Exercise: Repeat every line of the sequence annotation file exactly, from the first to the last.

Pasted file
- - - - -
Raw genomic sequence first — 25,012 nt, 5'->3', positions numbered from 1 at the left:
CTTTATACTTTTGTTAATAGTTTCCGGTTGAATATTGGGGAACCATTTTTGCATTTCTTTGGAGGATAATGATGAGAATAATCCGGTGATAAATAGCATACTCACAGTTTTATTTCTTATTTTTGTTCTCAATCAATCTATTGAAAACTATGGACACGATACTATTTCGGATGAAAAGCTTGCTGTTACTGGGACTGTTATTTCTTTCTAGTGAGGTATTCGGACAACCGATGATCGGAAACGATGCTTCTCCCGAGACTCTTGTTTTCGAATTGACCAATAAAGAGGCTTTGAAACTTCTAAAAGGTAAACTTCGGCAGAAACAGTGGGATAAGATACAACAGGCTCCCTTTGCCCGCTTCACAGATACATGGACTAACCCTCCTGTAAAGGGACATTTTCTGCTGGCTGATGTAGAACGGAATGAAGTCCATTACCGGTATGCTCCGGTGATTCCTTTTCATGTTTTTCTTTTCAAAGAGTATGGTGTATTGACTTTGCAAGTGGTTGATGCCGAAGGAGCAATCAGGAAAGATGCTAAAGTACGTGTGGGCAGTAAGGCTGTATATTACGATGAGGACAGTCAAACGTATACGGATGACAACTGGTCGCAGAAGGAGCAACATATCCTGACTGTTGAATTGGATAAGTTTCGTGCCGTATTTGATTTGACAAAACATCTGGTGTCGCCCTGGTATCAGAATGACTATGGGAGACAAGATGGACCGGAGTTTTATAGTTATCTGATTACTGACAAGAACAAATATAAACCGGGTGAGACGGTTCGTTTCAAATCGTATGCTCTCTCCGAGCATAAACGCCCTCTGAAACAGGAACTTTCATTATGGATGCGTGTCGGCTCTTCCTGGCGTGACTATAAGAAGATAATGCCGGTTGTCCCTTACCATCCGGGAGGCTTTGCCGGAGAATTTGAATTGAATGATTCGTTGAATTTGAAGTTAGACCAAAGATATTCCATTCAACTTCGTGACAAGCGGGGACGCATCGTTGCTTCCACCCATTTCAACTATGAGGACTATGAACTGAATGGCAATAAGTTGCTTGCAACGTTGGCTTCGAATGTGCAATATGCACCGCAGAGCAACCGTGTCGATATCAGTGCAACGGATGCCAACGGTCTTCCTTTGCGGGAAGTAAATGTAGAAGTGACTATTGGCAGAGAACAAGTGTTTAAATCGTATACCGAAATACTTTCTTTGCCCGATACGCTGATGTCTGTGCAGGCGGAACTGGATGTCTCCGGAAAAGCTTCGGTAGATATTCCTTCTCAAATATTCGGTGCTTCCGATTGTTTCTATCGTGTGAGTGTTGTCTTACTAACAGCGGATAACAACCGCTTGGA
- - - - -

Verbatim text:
Raw genomic sequence first — 25,012 nt, 5'->3', positions numbered from 1 at the left:
CTTTATACTTTTGTTAATAGTTTCCGGTTGAATATTGGGGAACCATTTTTGCATTTCTTTGGAGGATAATGATGAGAATAATCCGGTGATAAATAGCATACTCACAGTTTTATTTCTTATTTTTGTTCTCAATCAATCTATTGAAAACTATGGACACGATACTATTTCGGATGAAAAGCTTGCTGTTACTGGGACTGTTATTTCTTTCTAGTGAGGTATTCGGACAACCGATGATCGGAAACGATGCTTCTCCCGAGACTCTTGTTTTCGAATTGACCAATAAAGAGGCTTTGAAACTTCTAAAAGGTAAACTTCGGCAGAAACAGTGGGATAAGATACAACAGGCTCCCTTTGCCCGCTTCACAGATACATGGACTAACCCTCCTGTAAAGGGACATTTTCTGCTGGCTGATGTAGAACGGAATGAAGTCCATTACCGGTATGCTCCGGTGATTCCTTTTCATGTTTTTCTTTTCAAAGAGTATGGTGTATTGACTTTGCAAGTGGTTGATGCCGAAGGAGCAATCAGGAAAGATGCTAAAGTACGTGTGGGCAGTAAGGCTGTATATTACGATGAGGACAGTCAAACGTATACGGATGACAACTGGTCGCAGAAGGAGCAACATATCCTGACTGTTGAATTGGATAAGTTTCGTGCCGTATTTGATTTGACAAAACATCTGGTGTCGCCCTGGTATCAGAATGACTATGGGAGACAAGATGGACCGGAGTTTTATAGTTATCTGATTACTGACAAGAACAAATATAAACCGGGTGAGACGGTTCGTTTCAAATCGTATGCTCTCTCCGAGCATAAACGCCCTCTGAAACAGGAACTTTCATTATGGATGCGTGTCGGCTCTTCCTGGCGTGACTATAAGAAGATAATGCCGGTTGTCCCTTACCATCCGGGAGGCTTTGCCGGAGAATTTGAATTGAATGATTCGTTGAATTTGAAGTTAGACCAAAGATATTCCATTCAACTTCGTGACAAGCGGGGACGCATCGTTGCTTCCACCCATTTCAACTATGAGGACTATGAACTGAATGGCAATAAGTTGCTTGCAACGTTGGCTTCGAATGTGCAATATGCACCGCAGAGCAACCGTGTCGATATCAGTGCAACGGATGCCAACGGTCTTCCTTTGCGGGAAGTAAATGTAGAAGTGACTATTGGCAGAGAACAAGTGTTTAAATCGTATACCGAAATACTTTCTTTGCCCGATACGCTGATGTCTGTGCAGGCGGAACTGGATGTCTCCGGAAAAGCTTCGGTAGATATTCCTTCTCAAATATTCGGTGCTTCCGATTGTTTCTATCGTGTGAGTGTTGTCTTACTAACAGCGGATAACAACCGCTTGGA